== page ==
PHOTOS BY CATHY PINSKY
The lamb burger is juicy without being greasy and is accompanied by stellar twice-fried potatoes.
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Spacious booths line the walls at MP Taverna.
Many restaurants have one dish for which they become known—the scallop dish was one of several that could be signature dishes for MP Taverna. Another might be the smoky, tender grilled octopus with crisp, slightly charred edges, which was served atop a chickpea salad that flaunted all that was good about the octopus—and stood out on its own for its lovely starchy-acidic balance.
Avowed carnivores might order the gyro-seasoned sliders, an appetizer of three small burgers that combined the best of a moist, messy burger with compelling gyro flavors. Yes, it is a fun idea—but here it is turned into a dish that could make the restaurant a destination. Or, you might come here for the lamb burger. It is served with fried, smashed, and refried potato wedges that may be the best “fries” this county has seen, but stands on its own as a juicy (not greasy) burger with more meaty flavor per square inch than most burgers have in three quarters of a pound.
And still, those are not the best of MP Taverna. The dish that captivated our food-lusting souls is listed on the menu as “dumplings.” Picture light, ethereal ricotta gnudi dressed with a robust sauce of sun-dried and fresh tomatoes, spinach and feta cheese, and hints of spicy, intensely savory flavor from lamb sausage—and now top the whole thing with buttery toasted breadcrumbs. That is a signature dish. (By the way, imagine paying only $15 per nice big plate of these so-called dumplings. Makes it even better, doesn’t it?)
As with all the menu items, dessert was generally a matter of executing classic Greek dishes very well, often adding a creative flourish, and not calling these dishes by their usual names.
At our table, dueling spoons dove into the galaktoboureko parfait, a dish that deconstructed and tweaked the traditional semolina custard pie. The addition of smoked almonds, orange, honey, and crispy kataifi only made this beloved dish better, and we will forevermore prefer it in a glass.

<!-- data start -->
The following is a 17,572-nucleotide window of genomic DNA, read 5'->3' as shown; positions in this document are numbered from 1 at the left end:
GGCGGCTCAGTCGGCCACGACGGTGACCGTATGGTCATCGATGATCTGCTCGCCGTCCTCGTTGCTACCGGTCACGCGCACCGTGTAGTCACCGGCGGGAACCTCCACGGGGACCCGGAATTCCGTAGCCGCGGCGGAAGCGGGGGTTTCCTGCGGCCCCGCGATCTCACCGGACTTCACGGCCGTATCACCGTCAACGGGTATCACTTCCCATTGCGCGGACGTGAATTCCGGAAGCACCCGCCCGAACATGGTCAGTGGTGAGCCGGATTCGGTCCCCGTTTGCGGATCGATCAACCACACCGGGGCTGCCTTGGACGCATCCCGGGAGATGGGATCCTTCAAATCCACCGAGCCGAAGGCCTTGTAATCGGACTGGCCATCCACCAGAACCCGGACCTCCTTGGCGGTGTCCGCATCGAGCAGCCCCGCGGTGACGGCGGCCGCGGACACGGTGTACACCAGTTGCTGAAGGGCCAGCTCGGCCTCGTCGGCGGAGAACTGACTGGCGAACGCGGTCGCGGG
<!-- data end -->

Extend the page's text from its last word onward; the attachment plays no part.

As much as we loved the galaktoboureko, top prize is a tie between the baked apple baklava Napoleon and the outrageously simple Greek yogurt with honey and seeds. Yes, the latter sounds like breakfast—but it tastes like more like something that happens at midnight. Rich, thick, mouth-coating Greek yogurt—nothing like the supermarket version—is sprinkled with a generous helping of seeds that sound too healthy to be tasty, but truly are, then doused with sexy, aromatic wildflower honey. It is big enough to share, and you should. Trust us when we say this dish is nearly pornographic.
In the great war of desserts, the apple baklava Napoleon is a worthy adversary. Metaxa-spiked whipped cream, toasted almonds, and homey apple compote were sandwiched between three layers of crispy, golden phyllo, and finished with a sprinkling of coarse salt.
If you love beautifully and expertly executed food the way we do, we think you will now understand that even if it hadn’t been handled as absolutely perfectly as it was, that spilled beer might not have been enough to deter us from returning to MP Taverna.
MP Taverna â˜…â˜…â˜…â˜…
One Bridge St, Irvington
(914) 231-7854; michaelpsilakis.com
Hours: lunch, Mon to Fri noon-3 pm; dinner, Sun to Thurs 3 pm-10 pm, Fri & Sat 3 pm-11 pm; brunch, Sat & Sun 11 am-3 pm
Appetizers: $8-$13; entrées: $13-$22; desserts: $5-$8
â˜…â˜…â˜…â˜…—Outstanding â˜…â˜…â˜…—Very Good